- (reigned C. 2094 – C. 2047 B.C.)Sumerian king of the Third Dynasty of Ur. He was the second king of this dynasty founded by his father Ur-Nammu and concentrated on setting up a solid framework for the efficient and unified administration as well as defense of a centralized state that encompassed all of Mesopotamia. He created a standing army that was able to respond rapidly to any foreign threat and a host of bureaucrats to supervise the implementation of new tax regulations, as well as the state-owned and -managed production and distribution of agricultural and artisanal goods. Scribal training had to be intensified to meet the demand for literate personnel. All records were written in Sumerian. Shulgi also introduced a new official calendar to replace the many different local systems of reckoning time, and weights and measures were standardized. Temple estates also came under the supervision of state-appointed officials.To legitimize such radical reforms, which curtailed the economic independence of the Sumerian cities to an unprecedented degree, Shulgi elevated kingship to a divine office and, as in the times of Naram-Sin of Akkad, wrote his name with the divine determinative and ordered a cult of his statues. He was enthusiastically lauded by royal hymns, which describe his intimate relations with the great gods of Sumer (he was the “brother” of the sun god, and the “husband” of Inanna), as well as his physical and intellectual qualities. In his foreign policy, Shulgi used diplomacy (especially dynastic marriages) as well as military campaigns. His greatest success was the conquest of Anshan (in western Iran), which became part of his empire. Shulgi may have died a violent death in a palace revolt. He was succeeded by his son, Amar-Suen.See also ABI-SIMTI.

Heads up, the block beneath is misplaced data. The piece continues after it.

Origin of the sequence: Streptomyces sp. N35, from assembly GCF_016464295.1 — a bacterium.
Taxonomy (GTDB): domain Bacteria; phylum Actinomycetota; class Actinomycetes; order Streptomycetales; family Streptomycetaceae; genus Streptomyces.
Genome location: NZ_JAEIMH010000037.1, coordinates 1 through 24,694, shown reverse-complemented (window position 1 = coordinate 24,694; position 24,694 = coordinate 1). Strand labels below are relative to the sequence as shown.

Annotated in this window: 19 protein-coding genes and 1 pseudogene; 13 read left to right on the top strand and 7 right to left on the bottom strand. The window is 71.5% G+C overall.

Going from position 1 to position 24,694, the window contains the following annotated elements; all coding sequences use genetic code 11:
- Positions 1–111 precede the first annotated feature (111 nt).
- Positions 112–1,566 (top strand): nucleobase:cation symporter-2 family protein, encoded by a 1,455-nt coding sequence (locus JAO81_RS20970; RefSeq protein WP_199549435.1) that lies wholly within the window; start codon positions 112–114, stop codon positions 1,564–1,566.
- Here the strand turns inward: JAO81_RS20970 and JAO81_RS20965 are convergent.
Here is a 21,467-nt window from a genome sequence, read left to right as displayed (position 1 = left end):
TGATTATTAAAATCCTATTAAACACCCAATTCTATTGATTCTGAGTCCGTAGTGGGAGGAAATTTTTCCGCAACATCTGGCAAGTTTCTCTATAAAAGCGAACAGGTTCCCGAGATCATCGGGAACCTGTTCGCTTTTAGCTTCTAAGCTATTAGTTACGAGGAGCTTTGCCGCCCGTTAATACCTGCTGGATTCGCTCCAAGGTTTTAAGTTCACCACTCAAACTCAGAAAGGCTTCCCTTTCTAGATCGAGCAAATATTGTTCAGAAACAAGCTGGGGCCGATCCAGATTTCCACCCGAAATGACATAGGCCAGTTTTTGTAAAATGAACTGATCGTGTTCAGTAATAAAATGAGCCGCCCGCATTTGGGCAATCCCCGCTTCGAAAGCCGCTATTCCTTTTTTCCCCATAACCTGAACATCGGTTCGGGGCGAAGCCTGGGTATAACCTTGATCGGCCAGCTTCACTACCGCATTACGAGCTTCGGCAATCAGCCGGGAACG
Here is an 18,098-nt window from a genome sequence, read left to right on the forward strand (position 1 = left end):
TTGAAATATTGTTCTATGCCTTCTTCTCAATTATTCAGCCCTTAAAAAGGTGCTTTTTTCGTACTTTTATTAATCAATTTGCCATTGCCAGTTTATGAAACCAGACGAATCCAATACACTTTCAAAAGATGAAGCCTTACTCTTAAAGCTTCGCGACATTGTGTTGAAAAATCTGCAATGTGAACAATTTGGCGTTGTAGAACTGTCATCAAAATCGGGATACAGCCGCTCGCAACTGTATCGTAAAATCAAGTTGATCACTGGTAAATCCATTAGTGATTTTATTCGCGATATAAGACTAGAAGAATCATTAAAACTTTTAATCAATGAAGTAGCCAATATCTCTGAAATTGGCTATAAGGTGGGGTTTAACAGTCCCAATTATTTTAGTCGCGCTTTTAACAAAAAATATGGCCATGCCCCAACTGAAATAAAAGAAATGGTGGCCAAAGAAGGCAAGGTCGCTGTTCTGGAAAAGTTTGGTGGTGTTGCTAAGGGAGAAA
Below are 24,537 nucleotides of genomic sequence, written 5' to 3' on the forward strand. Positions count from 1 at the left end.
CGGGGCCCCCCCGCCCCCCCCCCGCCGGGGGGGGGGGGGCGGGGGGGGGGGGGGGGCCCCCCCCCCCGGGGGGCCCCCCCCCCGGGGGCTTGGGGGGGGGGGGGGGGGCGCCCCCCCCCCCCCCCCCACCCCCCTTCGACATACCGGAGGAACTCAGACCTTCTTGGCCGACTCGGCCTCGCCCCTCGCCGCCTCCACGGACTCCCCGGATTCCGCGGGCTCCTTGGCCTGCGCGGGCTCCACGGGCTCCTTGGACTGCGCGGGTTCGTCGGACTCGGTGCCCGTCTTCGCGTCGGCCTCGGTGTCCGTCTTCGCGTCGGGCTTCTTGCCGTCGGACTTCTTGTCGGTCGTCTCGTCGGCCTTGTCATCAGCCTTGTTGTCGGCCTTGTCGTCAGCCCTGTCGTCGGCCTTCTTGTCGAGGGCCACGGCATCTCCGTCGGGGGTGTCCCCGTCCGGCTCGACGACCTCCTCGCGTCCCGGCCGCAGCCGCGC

Historical Dictionary of Mesopotamia. EdwART. 2012.